The FY18 federal budget has been finalized and
signed into law. Dental
programs fared well in the budget, thanks to the hard work of everyone who
attended ADEA’s Advocacy Day on Capitol Hill, those who responded in a timely
fashion to our Action Alerts, and the efforts of the ADEA Advocacy and
Government Relations staff. Together, we made it clear to Congress the value of
these programs for improving the overall health of the public.
ADEA was pleased to see a $175 per student
increase to the maximum Pell Grant award, an increase in funding for child care
on campus and protection for the Public Service Loan Forgiveness program.
Unfortunately, despite promises from legislators on both sides of the aisle,
the bill does not include an extension of the Deferred Action for Childhood
A memorandum on the ADEA Advocacy
site details the provisions in the Omnibus
Appropriations Act, 2018. Below are a few key programs:
- Oral health training
programs—$40.7 million ($4 million more than FY17).
- National Institute for
Dental and Craniofacial Research—$447.7 million ($22 million more than
- Health Careers Opportunity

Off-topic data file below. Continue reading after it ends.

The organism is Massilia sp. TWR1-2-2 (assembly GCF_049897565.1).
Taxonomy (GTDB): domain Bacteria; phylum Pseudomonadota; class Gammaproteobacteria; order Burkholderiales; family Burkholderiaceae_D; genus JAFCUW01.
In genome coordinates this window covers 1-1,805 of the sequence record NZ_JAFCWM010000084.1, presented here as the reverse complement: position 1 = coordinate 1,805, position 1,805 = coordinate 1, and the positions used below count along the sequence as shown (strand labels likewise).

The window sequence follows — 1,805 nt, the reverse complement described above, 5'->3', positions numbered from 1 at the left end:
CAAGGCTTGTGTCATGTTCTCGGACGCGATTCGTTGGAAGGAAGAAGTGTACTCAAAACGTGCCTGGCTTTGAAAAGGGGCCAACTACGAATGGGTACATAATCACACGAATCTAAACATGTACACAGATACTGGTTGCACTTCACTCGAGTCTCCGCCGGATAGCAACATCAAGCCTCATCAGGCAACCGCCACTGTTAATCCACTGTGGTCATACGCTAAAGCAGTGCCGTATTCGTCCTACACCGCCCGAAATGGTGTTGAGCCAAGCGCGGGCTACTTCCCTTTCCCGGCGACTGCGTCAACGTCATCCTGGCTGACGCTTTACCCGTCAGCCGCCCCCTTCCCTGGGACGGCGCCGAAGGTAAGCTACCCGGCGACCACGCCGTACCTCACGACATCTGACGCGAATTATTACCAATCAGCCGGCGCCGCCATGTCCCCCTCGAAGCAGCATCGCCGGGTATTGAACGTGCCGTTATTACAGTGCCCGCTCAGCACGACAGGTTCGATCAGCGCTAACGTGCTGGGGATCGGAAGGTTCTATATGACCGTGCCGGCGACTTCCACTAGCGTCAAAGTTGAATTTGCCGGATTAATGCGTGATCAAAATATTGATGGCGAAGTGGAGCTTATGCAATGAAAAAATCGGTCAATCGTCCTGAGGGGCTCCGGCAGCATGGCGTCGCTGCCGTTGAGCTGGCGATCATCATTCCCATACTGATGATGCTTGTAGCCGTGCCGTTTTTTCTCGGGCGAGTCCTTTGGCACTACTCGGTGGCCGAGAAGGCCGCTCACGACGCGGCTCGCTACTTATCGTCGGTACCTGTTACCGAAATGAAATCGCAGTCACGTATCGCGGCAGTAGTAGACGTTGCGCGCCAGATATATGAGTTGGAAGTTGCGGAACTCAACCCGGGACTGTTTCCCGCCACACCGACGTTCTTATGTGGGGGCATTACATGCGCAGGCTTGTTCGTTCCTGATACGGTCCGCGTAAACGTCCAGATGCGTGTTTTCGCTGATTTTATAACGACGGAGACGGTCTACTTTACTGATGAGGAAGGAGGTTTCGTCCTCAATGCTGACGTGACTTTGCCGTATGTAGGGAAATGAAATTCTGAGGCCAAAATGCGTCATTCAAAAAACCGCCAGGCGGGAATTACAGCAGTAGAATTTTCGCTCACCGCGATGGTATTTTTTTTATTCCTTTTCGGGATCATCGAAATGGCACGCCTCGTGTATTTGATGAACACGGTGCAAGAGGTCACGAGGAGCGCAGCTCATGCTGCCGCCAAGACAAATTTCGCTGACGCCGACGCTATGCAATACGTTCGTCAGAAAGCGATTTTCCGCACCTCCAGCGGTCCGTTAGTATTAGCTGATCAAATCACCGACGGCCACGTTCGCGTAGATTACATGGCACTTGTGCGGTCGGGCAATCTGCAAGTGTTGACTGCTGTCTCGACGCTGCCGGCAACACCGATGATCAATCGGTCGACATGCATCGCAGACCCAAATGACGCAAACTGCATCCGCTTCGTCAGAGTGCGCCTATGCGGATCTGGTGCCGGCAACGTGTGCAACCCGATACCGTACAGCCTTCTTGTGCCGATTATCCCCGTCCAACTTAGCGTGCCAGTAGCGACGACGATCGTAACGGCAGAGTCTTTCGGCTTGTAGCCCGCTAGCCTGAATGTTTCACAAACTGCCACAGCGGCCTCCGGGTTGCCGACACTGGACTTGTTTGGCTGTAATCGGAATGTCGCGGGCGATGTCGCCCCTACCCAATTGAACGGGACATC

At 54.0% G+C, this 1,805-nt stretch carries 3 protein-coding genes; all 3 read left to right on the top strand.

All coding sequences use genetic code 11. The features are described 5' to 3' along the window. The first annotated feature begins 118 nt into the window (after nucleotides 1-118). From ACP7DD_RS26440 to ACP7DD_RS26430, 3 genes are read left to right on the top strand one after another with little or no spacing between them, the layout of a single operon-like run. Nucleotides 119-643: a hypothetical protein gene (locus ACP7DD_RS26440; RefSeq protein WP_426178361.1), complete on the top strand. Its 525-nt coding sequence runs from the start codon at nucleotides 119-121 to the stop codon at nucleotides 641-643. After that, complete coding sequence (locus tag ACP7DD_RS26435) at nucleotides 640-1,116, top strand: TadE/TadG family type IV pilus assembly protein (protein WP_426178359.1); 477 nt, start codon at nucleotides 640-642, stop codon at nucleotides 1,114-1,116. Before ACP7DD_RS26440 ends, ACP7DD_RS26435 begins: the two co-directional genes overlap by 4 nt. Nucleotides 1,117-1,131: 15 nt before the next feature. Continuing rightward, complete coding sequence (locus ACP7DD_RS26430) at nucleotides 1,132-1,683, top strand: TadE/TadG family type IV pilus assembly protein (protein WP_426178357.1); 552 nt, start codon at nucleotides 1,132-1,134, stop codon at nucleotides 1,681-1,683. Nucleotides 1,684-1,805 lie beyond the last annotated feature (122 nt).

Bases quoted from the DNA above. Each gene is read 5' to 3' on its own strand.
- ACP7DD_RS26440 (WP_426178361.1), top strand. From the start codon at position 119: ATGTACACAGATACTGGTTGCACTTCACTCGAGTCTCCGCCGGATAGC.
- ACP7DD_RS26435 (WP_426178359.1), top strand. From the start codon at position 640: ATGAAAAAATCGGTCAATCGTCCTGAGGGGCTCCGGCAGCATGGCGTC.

Program—$14.2 million (same as FY17)
- Dental Reimbursement
Program—$13.1 million (same as FY17).
The Omnibus contains billions in federal funds to
address opioid abuse, including a long-sought change to a health workforce
development program. The bill provides
$3.6 billion for various programs at the Health and Human Services Department
related to opioid addiction and abuse, which represents a $2.6 billion increase
Most of that money will go to states for addiction
treatment programs. However, advocates say simply putting more money behind
treatment programs will not do much good until there are more facilities with
trained medical professionals to provide those services. Approximately 3.8 million people in the United States received
treatment for illicit drug or alcohol abuse in 2016, according to the Substance
Abuse and Mental Health Services Administration.
In the same year, approximately 11.8 million
people said they had misused prescription opioids or used heroin. An additional
5 million reported using cocaine, and 1.4 million used methamphetamine. There
were also roughly 16 million people who reported frequent binge drinking in
2016, though that number likely overlaps with people who reported drug use.
To encourage medical professionals to practice in
areas where they are most needed, HRSA, through the National Health Service
Corps (NHSC), will pay up to $50,000 in student loans for those willing to work
for two years at an approved site. Many
doctors, dentists and mental-health providers are eligible for the loan
The NHSC, which had $289 million in FY17,
received a $105 million increase “to expand and improve access to quality
opioid and substance use disorder treatment in rural and underserved areas
nationwide.” Within that amount, $30 million is specifically for rural
communities. Loan forgiveness is
predicated on working at a qualified facility, and facilities that only provide
addiction-treatment services are not eligible to participate.